Alignment of Ae. vigilax sequences from this and other studies [23] was performed using ClustalW in Mega v7.0.26 and trimmed to a consensus region of 591, 828 and 786 bp for COI, alpha amylase and zinc finger gene, respectively. Consensus regions for each gene were analyzed using jModelTest2 v2.1.10, topology taking the best of nearest neighbor interchange, subtree pruning and regrafting [44]. Akaike information criterion was used to select the most appropriate substitution model. Maximum-likelihood trees were constructed in PhyML v3.3.2 with 1000 bootstrap replicates; the proportion of gamma distribution and invariable sites were both estimated [45]. The general time-reversible (GTR) model was selected for all trees. Phylogenetic relationships of Ae. vigilax were further investigated through the construction of haplotype networks. Statistical parsimony networks were constructed in PopArt using the 591-bp region of COI with 95% connection limits in TCS 1.21 [46]. DnasSP v5 [47] was used to investigate the number of polymorphic sites, haplotype and nucleotide diversity. DnasSP was used to test for population expansion using the neutrality tests Tajima’s D [48] and Fu’s Fs [49]. Sequence data accession number can be found in Additional file 2: Table S2 and Additional file 3: Table S3.

Results

Repeat detection of Ae. vigilax between 2017 and 2020 season

Mosquito trapping over 2017 and 2020 identified the presence of Ae. vigilax in the East Gippsland and Wellington Shire councils (Fig. 1). The rediscovery of Ae. vigilax in these councils in recent years indicates the possible establishment of this mosquito species. Trapping records from 2017 to 2020 showed the maintained presences of this species in both regions (Fig. 2). Peak numbers of Ae. vigilax collected during a single catch night was 42 individuals from East Gippsland during the 2019–2020 season, with the largest catch night occurring around March of each trapping season. Aedes camptorhynchus numbers were higher than those of Ae. vigilax during the annual trapping period with peak numbers reaching 8452 in a single night with a mean trap collection of 204 (range: 0–1993) and 836 (range: 0–8452) individuals from East Gippsland and Wellington, respectively, collected (Fig. 2).

Fig. 2
figure2

The occurrence of Ae. vigilax (stacked area chart) and Ae. camptorhynchus (bar chart) at one trapping site in East Gippsland (A) shire and one trapping site in Wellington (B) shire. Mosquito abundance for Ae. camptorhynchus is shown on the left axis and Ae. vigilax on the right axis. Trapping events consist of a single trap night with mosquitoes morphologically identified. Mosquito seasons are colored for 2017/2018 (orange), 2018/2019 (gray) and 2019/2020 (green)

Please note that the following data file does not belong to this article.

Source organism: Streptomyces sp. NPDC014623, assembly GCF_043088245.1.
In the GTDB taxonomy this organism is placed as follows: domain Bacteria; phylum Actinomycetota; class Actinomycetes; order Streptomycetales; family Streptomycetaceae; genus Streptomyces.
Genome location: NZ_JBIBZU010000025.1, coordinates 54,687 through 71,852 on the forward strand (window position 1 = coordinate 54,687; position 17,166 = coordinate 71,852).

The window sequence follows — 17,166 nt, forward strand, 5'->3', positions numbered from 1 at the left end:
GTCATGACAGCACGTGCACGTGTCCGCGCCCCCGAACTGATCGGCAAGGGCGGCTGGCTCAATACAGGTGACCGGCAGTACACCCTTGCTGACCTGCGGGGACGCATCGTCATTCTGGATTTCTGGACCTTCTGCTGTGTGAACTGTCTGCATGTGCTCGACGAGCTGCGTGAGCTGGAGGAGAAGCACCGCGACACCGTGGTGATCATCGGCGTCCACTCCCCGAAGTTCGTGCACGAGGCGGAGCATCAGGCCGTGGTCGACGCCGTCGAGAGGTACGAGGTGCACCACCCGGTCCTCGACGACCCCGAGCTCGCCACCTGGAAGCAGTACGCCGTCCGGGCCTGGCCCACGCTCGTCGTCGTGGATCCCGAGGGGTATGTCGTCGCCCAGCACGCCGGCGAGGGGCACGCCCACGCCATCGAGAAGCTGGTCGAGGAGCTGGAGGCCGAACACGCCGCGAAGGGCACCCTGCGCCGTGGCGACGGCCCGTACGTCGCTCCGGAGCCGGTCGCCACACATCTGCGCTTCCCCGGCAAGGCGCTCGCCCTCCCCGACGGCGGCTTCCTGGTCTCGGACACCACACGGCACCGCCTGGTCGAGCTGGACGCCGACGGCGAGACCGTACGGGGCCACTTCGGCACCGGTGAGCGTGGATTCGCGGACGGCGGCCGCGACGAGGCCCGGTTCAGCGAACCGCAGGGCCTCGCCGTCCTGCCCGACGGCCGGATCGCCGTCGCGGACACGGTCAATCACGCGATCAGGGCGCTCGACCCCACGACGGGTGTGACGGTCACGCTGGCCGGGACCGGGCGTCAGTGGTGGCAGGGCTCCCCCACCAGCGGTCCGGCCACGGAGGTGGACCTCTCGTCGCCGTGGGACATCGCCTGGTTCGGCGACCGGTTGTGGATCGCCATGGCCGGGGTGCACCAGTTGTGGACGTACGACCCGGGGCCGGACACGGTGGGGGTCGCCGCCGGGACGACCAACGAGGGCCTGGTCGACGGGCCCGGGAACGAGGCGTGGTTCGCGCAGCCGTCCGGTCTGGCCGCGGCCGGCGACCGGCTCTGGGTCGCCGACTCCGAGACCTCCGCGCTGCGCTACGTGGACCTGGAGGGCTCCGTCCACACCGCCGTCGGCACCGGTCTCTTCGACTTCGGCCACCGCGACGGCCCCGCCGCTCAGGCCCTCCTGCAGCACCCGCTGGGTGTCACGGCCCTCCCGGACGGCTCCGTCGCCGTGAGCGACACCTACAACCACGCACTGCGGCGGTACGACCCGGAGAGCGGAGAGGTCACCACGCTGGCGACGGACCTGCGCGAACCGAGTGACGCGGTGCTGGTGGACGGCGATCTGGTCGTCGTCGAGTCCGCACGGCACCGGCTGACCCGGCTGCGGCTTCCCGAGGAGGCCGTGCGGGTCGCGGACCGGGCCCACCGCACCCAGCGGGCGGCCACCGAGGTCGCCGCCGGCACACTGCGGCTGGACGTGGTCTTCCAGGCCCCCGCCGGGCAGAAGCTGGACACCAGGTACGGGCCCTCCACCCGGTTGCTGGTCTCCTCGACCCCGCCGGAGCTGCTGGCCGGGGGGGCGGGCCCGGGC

Development and analytical specificity of the Ae. vigilax assay

Primers and probes were successfully designed and optimized to detect the presences of Ae. vigilax. The qPCR amplification efficiency of the Ae. vigilax assay was assessed and determined to have a good level of efficiency at 94.9% over six ten-fold dilution series, with the mean and standard deviation of each dilution displayed (Fig. 3). The assay was successful at detecting the sixth ten-fold dilution with a mean Cq value of 35.2 (log10 = 4.5 copies/reaction(rxn)); however, with a seventh dilution (log10 = 3.5 copies/rxn) (data not shown), not all replicates were detected indicating the limit of detection for the assay. The analytical specificity of the assay indicated that it is specific to Ae. vigilax with no cross-reaction detected between the 20 species tested covering five genera of mosquitoes. No amplification was detected in the no template controls. As no specimens from clade I or II were tested in this study, an in silico sequence analysis was performed with the designed primers and probe. Primers and probes were aligned to sequences covering individuals in all three clades and from multiple different regions. A maximum of two nucleotide mismatches were observed across the primers/probe regions when comparing individual sequences across the three clades and never more than one mismatch in the probe sequence.